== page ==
If you've never before heard Seth Kibel you might think he's a Ragin' Cajun, not a Maryland-based klezmer, swing, and jazz artist. Actually, he's something of a musical polymath with a sense of humor on full display in Seth Kibel Presents: Songs of Snark and Despair. The album's ten songs were written in response to the 2016 election and the title track is a lighthearted musing on (among other things) what people such as John Lennon or Woody Guthrie would have made of our current conundrum, whereas all he "can do is write songs of snark and despair." Kibel plays clarinet, flute, and sax on the album, but he often surrounds himself with wet-lipped robust tubas and trombones that throw off the vibe of a New Orleans street band that's decided to party through the apocalypse. Donald Trump, Paul Ryan, and the GOP in general are the bad guys in most of the songs but in a, well, snarky way. Kibel invites folks from across the spectrum to add their voices and instruments to his offbeat mix. Black Betty (Jenny Langer) gives a soulful no-holds-barred survey of the history of racism on "240 Years," an amazing change-the-frame song with just enough dark humor to blunt its nasty edges. It's gift-wrapped in a sort of "Ride Your Pony"-like funky envelope. Trump takes it on the chin (again) in the klezmer/Dixieland blended "Stalin's Revenge," and Damon Foreman leads the reggae-laced "Misplaced Priorities." White liberals don't get off the hook either. There is, for example, "White Guilt," with its sneaky double satire—lyrical content and an appropriated bossa nova arrangement. For pure snark there's "Unfriend," simple advice for the Facebook generation and its stuck-in-angst luxury problems. Funny stuff and so good-natured you often laugh at the stiletto in your neck. ★★★★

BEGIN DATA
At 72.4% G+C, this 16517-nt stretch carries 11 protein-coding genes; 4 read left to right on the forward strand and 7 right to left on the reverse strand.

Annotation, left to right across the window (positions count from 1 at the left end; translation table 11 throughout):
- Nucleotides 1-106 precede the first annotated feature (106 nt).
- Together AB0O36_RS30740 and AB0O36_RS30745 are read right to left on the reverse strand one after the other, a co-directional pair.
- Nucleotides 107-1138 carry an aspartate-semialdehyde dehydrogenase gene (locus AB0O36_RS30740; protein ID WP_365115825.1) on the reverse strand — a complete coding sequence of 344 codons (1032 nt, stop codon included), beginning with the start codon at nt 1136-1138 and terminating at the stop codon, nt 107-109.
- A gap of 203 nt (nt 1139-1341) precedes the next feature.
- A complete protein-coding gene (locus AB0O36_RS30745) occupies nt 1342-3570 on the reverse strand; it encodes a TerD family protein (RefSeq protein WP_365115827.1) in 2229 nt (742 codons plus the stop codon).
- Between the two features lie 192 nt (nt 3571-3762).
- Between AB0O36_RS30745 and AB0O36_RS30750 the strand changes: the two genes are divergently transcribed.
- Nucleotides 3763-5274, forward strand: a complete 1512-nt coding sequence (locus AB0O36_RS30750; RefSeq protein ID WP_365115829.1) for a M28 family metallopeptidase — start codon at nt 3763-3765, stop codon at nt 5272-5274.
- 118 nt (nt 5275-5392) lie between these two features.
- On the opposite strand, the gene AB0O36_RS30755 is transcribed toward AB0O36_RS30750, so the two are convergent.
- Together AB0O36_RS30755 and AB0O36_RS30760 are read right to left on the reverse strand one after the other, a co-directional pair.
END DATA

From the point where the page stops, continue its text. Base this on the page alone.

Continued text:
What can I tell you about They Might Be Giants that hasn't already been written? They've been around since 1982, so you know the Lincoln, Massachusetts duo do unconventional things, like mix John Flansburgh's guitar with John Linnell's accordion and saxophone. You probably know they have gold records, a platinum or two, and some Grammys. Depending on your tastes, they are either experimental or just plain zany. To me, zany is a good thing and TMBG is also a hit in children's music of the warp-'em-while-they're-young (and teach 'em cool stuff) school. But maybe you didn't know that since they're dropping a new album this month, they put out a free NoiseTrade sampler in November. It's called Up to Date and contains back catalogue material spotlighting TMBG's signature quirkiness, self-deprecating humor, and sometimes-poignant observations. It's loud, brash, and irreverent in a post-New Wave, post-punk, post folk manner. What else can one say about a sampler whose tracks include "All the LazyBoyfriends," "Let Me Tell You about My Operation," "I LoveYou for Psychological Reasons," and "Say Nice Things about Detroit?" But check out the 2013 song "Black Ops" and you'll see a more serious pink side of Flansburgh and Linnell. ★★★★